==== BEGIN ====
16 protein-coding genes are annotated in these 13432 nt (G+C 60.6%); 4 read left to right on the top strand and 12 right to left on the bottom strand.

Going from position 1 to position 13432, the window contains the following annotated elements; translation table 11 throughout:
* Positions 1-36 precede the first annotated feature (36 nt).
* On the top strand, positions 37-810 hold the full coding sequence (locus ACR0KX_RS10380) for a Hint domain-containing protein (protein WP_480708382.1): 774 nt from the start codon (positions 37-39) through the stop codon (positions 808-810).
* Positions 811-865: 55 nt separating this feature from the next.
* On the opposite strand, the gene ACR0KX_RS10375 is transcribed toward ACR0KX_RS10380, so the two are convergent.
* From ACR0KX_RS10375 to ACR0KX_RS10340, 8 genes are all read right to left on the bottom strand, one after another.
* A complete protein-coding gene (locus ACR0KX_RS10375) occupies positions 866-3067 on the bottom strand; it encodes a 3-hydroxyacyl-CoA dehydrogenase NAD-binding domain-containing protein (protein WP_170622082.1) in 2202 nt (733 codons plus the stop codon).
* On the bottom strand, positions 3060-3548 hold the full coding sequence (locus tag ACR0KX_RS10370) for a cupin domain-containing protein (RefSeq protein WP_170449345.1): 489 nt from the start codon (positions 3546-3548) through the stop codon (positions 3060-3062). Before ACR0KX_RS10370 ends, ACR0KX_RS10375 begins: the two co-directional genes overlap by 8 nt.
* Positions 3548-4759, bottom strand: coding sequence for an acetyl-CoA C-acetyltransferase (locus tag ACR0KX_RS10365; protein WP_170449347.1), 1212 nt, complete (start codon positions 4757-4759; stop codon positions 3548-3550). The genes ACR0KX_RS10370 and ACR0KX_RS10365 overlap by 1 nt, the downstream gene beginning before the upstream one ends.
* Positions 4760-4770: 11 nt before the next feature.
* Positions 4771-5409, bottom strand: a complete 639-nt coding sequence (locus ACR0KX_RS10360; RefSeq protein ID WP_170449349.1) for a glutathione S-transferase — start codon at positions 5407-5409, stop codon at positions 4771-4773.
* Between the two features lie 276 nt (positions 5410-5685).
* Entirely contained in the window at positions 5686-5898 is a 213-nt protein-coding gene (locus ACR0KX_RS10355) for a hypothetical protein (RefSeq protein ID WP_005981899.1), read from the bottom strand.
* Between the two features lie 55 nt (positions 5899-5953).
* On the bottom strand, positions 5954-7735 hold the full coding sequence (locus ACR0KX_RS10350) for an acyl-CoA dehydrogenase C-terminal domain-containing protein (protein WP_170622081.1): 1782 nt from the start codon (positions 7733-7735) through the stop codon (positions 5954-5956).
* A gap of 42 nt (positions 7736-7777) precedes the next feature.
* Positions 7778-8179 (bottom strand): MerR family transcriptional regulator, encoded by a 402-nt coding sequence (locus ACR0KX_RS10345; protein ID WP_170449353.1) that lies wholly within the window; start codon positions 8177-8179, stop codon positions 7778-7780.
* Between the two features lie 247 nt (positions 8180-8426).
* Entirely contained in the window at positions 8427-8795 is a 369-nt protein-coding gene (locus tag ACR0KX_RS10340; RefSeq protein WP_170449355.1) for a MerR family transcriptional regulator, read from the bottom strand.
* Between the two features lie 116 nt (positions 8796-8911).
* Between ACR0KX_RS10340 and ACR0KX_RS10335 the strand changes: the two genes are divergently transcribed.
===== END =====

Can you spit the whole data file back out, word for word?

16 protein-coding genes are annotated in these 13432 nt (G+C 60.6%); 4 read left to right on the top strand and 12 right to left on the bottom strand.

Going from position 1 to position 13432, the window contains the following annotated elements; translation table 11 throughout:
* Positions 1-36 precede the first annotated feature (36 nt).
* On the top strand, positions 37-810 hold the full coding sequence (locus ACR0KX_RS10380) for a Hint domain-containing protein (protein WP_480708382.1): 774 nt from the start codon (positions 37-39) through the stop codon (positions 808-810).
* Positions 811-865: 55 nt separating this feature from the next.
* On the opposite strand, the gene ACR0KX_RS10375 is transcribed toward ACR0KX_RS10380, so the two are convergent.
* From ACR0KX_RS10375 to ACR0KX_RS10340, 8 genes are all read right to left on the bottom strand, one after another.
* A complete protein-coding gene (locus ACR0KX_RS10375) occupies positions 866-3067 on the bottom strand; it encodes a 3-hydroxyacyl-CoA dehydrogenase NAD-binding domain-containing protein (protein WP_170622082.1) in 2202 nt (733 codons plus the stop codon).
* On the bottom strand, positions 3060-3548 hold the full coding sequence (locus tag ACR0KX_RS10370) for a cupin domain-containing protein (RefSeq protein WP_170449345.1): 489 nt from the start codon (positions 3546-3548) through the stop codon (positions 3060-3062). Before ACR0KX_RS10370 ends, ACR0KX_RS10375 begins: the two co-directional genes overlap by 8 nt.
* Positions 3548-4759, bottom strand: coding sequence for an acetyl-CoA C-acetyltransferase (locus tag ACR0KX_RS10365; protein WP_170449347.1), 1212 nt, complete (start codon positions 4757-4759; stop codon positions 3548-3550). The genes ACR0KX_RS10370 and ACR0KX_RS10365 overlap by 1 nt, the downstream gene beginning before the upstream one ends.
* Positions 4760-4770: 11 nt before the next feature.
* Positions 4771-5409, bottom strand: a complete 639-nt coding sequence (locus ACR0KX_RS10360; RefSeq protein ID WP_170449349.1) for a glutathione S-transferase — start codon at positions 5407-5409, stop codon at positions 4771-4773.
* Between the two features lie 276 nt (positions 5410-5685).
* Entirely contained in the window at positions 5686-5898 is a 213-nt protein-coding gene (locus ACR0KX_RS10355) for a hypothetical protein (RefSeq protein ID WP_005981899.1), read from the bottom strand.
* Between the two features lie 55 nt (positions 5899-5953).
* On the bottom strand, positions 5954-7735 hold the full coding sequence (locus ACR0KX_RS10350) for an acyl-CoA dehydrogenase C-terminal domain-containing protein (protein WP_170622081.1): 1782 nt from the start codon (positions 7733-7735) through the stop codon (positions 5954-5956).
* A gap of 42 nt (positions 7736-7777) precedes the next feature.
* Positions 7778-8179 (bottom strand): MerR family transcriptional regulator, encoded by a 402-nt coding sequence (locus ACR0KX_RS10345; protein ID WP_170449353.1) that lies wholly within the window; start codon positions 8177-8179, stop codon positions 7778-7780.
* Between the two features lie 247 nt (positions 8180-8426).
* Entirely contained in the window at positions 8427-8795 is a 369-nt protein-coding gene (locus tag ACR0KX_RS10340; RefSeq protein WP_170449355.1) for a MerR family transcriptional regulator, read from the bottom strand.
* Between the two features lie 116 nt (positions 8796-8911).
* Between ACR0KX_RS10340 and ACR0KX_RS10335 the strand changes: the two genes are divergently transcribed.